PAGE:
Posted in: Case Comment, Practice of Law, Practice of Law: Practice Management, Substantive Law, Substantive Law: Judicial Decisions, Substantive Law: Legislation

Ontario Officially Open for Cannabis Tourism

Cannabis aficionados can start making their travel plans now after the Ontario government has officially opened the province’s doors for cannabis tourism.

In late April, the provincial government?quietly drafted and filed Ontario Regulation 325/18 made under the Provincial?Cannabis Act, 2017. No public announcement was made after the Regulation was filed, and its existence for most people did not come to light until recently when it was printed in thetỷ lệ cá cược bóng đá trực tuyến Ontario Gazette on May 12, 2018.

Although short (only 9 sections), the Regulation is an important one as it deals with restrictions and exemptions on places of cannabis . . . [more]

Posted in: Substantive Law: Legislation

Published Criteria for Reasonable Accommodation Under Quebec’s Face Covering Law

On May 9, 2018, the Quebec government published its criteria for reasonable accommodation under an Act to foster adherence to State religious neutrality and, in particular, to provide a framework for requests for accommodations on religious grounds in certain bodies (the Act, previously Bill 62) that requires among other things, Quebecers to leave their faces uncovered in order to provide or receive public services.

Under the Act, employees and members of public bodies and certain other bodies, as well as elected persons, must exercise their functions with their face uncovered. In addition, persons who request a service from one of . . . [more]

Posted in: Justice Issues, Miscellaneous, Practice of Law, Practice of Law: Practice Management, Substantive Law, Substantive Law: Judicial Decisions, Substantive Law: Legislation

Protecting Indigenous Knowledge in Canada

Last month the Canadian Federation of Library Associations (CFLA-FCAB) issued a position statement on the treatment of indigenous knowledge in Canada’s Copyright Act. This three page position paper was prepared by the Indigenous Knowledge Protection Working Group operating under the CFLA-FCAB Indigenous Matters Committee. It provides background information, an analysis and a recommendation.

The issue, as framed in this paper, is as follows:

“Canada’s Copyright Act does not protect Indigenous knowledge, which may be found in published works as a result of research or appropriation. In Canadian law, the author of a published work holds the legal copyright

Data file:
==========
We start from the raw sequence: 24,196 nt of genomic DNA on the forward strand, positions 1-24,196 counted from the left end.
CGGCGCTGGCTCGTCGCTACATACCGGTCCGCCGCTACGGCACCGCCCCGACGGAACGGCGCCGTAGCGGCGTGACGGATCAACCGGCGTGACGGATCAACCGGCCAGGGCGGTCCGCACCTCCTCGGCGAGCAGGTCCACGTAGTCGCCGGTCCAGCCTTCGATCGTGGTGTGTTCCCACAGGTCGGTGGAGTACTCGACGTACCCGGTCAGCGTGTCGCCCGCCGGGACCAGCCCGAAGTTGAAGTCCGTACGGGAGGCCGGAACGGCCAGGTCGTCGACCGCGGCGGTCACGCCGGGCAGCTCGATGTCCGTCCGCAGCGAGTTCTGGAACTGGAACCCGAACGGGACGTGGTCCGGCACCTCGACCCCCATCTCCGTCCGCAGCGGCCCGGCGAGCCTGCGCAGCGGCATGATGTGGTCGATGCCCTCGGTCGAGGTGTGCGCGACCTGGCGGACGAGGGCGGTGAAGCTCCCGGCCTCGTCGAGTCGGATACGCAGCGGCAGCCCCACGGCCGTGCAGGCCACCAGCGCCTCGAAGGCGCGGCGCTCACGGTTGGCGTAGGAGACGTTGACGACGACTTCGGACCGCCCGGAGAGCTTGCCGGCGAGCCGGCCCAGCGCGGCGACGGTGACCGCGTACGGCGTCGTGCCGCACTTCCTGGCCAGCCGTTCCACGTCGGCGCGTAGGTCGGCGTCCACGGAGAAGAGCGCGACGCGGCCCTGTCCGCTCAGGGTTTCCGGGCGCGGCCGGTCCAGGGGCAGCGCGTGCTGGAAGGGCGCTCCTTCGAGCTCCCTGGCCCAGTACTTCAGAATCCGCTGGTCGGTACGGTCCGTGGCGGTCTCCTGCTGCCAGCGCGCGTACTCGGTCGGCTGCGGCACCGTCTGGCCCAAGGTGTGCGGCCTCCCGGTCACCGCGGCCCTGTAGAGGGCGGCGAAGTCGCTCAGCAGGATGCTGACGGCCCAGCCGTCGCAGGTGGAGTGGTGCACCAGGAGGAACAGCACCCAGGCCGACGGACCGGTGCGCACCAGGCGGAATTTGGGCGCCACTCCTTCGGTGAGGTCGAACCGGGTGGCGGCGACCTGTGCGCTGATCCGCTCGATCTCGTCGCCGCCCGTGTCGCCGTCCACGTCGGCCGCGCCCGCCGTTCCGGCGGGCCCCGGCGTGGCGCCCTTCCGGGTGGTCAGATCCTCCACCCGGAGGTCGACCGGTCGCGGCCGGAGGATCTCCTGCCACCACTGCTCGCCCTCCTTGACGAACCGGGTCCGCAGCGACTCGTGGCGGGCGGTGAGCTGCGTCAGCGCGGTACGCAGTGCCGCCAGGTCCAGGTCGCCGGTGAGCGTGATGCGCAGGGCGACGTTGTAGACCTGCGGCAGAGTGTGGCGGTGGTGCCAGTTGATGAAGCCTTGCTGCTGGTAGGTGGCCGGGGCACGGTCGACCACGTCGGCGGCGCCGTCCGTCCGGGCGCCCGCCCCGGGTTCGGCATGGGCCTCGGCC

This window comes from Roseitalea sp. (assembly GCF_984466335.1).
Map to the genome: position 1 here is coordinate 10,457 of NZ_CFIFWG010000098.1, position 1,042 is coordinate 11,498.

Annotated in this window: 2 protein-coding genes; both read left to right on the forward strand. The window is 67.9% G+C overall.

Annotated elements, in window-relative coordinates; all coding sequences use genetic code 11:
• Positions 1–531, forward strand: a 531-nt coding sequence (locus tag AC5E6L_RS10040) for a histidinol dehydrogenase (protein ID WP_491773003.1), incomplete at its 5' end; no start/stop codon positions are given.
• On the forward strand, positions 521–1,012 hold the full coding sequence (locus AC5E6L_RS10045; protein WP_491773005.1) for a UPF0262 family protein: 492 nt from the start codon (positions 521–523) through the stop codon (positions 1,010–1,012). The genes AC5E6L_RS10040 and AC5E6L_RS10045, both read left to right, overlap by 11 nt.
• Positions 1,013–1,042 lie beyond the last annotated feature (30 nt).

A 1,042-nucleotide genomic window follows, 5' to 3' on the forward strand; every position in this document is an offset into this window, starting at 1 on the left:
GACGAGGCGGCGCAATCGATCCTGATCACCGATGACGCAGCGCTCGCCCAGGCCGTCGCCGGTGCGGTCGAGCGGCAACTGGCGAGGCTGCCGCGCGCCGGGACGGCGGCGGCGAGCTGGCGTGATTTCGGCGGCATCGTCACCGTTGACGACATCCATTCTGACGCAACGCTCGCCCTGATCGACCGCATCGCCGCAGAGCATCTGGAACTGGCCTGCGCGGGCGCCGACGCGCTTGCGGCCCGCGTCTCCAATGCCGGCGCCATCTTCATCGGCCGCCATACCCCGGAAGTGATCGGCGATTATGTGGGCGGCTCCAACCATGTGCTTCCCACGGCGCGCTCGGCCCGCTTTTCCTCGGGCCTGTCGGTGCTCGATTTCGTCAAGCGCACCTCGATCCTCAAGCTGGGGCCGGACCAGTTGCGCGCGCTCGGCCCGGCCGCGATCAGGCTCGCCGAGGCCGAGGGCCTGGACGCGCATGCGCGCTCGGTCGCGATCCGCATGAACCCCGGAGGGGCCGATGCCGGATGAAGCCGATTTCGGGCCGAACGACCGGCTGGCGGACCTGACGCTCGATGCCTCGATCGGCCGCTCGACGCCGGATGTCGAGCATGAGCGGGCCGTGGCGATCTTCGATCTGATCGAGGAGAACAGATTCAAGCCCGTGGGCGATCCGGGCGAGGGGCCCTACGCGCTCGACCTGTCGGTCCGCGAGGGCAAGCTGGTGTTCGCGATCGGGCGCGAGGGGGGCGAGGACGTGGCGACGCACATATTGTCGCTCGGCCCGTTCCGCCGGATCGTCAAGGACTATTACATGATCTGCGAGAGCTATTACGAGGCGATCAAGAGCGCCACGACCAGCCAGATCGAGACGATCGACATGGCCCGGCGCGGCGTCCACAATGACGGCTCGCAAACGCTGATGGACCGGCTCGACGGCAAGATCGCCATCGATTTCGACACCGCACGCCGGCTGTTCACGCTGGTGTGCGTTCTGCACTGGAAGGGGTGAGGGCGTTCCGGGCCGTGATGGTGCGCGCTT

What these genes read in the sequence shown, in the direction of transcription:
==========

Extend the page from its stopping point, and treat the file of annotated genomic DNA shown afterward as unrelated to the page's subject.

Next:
. . . [more]
Posted in: Substantive Law: Legislation

Public Holiday Pay Calculations Will Change (Again) Effective July 1, 2018

On May 7, 2018, the Ontario government filed Ontario Regulation 375/18 under the Employment Standards Act, to change temporarily how public holiday is to be paid and calculated. In essence, the government is reverting back to the old formula that was in place before the Fair Workplaces, Better Jobs Act, 2017 (Bill 148) came into force January 1, 2018. . . . [more]

Posted in: Practice of Law, Practice of Law: Practice Management, Substantive Law, Substantive Law: Legislation

Are You Ready for PIPEDA’s Privacy Breach Recording Obligation?

In my last blog post I talked about the new privacy breach notification requirements coming under PIPEDA this November 1. I said that perhaps the most challenging aspect is a requirement to maintain a “record of every breach of security safeguards involving personal information under its control.”

Why is that so challenging?

Many large companies already have this kind of procedure in place. But most business do not. Maintaining a record sounds easy. But this is not so simple when you think it through. First, the business must create a procedure and educate its staff to recognize breaches and report . . . [more]

Posted in: Substantive Law: Legislation

New, Extended and More Flexible Statutory Leaves in British Columbia

On April 12, 2018, the British Columbia government granted third reading to Bill 6, Employment Standards Amendment Act, 2018 to better support working families by providing new, extended and more flexible maternity, parental and compassionate care leaves. The Act comes into force on the day it receives royal assent. Specifically, when enacted, the Bill will: . . . [more]

Posted in: Practice of Law, Practice of Law: Practice Management, Substantive Law, Substantive Law: Legislation